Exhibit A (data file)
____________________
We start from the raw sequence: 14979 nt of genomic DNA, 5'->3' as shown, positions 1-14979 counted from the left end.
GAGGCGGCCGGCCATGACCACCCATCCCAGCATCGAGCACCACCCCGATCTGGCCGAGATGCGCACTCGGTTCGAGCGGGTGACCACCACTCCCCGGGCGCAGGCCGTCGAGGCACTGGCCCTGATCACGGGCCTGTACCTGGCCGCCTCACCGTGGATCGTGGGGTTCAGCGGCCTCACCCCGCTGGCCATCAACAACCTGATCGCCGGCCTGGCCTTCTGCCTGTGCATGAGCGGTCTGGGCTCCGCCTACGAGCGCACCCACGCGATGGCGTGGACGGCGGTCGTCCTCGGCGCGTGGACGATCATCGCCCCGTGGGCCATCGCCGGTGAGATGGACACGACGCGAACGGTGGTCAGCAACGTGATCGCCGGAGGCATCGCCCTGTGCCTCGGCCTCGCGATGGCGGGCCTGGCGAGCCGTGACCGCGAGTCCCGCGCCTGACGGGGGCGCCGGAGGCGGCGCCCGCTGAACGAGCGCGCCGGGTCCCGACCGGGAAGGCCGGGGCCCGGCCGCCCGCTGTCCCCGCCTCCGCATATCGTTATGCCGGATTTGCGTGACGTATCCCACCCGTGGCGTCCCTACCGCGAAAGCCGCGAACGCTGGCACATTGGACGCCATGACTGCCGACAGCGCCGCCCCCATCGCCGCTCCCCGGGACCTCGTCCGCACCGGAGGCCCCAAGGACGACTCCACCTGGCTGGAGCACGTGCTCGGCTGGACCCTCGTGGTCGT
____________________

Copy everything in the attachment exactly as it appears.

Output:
We start from the raw sequence: 14979 nt of genomic DNA, 5'->3' as shown, positions 1-14979 counted from the left end.
GAGGCGGCCGGCCATGACCACCCATCCCAGCATCGAGCACCACCCCGATCTGGCCGAGATGCGCACTCGGTTCGAGCGGGTGACCACCACTCCCCGGGCGCAGGCCGTCGAGGCACTGGCCCTGATCACGGGCCTGTACCTGGCCGCCTCACCGTGGATCGTGGGGTTCAGCGGCCTCACCCCGCTGGCCATCAACAACCTGATCGCCGGCCTGGCCTTCTGCCTGTGCATGAGCGGTCTGGGCTCCGCCTACGAGCGCACCCACGCGATGGCGTGGACGGCGGTCGTCCTCGGCGCGTGGACGATCATCGCCCCGTGGGCCATCGCCGGTGAGATGGACACGACGCGAACGGTGGTCAGCAACGTGATCGCCGGAGGCATCGCCCTGTGCCTCGGCCTCGCGATGGCGGGCCTGGCGAGCCGTGACCGCGAGTCCCGCGCCTGACGGGGGCGCCGGAGGCGGCGCCCGCTGAACGAGCGCGCCGGGTCCCGACCGGGAAGGCCGGGGCCCGGCCGCCCGCTGTCCCCGCCTCCGCATATCGTTATGCCGGATTTGCGTGACGTATCCCACCCGTGGCGTCCCTACCGCGAAAGCCGCGAACGCTGGCACATTGGACGCCATGACTGCCGACAGCGCCGCCCCCATCGCCGCTCCCCGGGACCTCGTCCGCACCGGAGGCCCCAAGGACGACTCCACCTGGCTGGAGCACGTGCTCGGCTGGACCCTCGTGGTCGT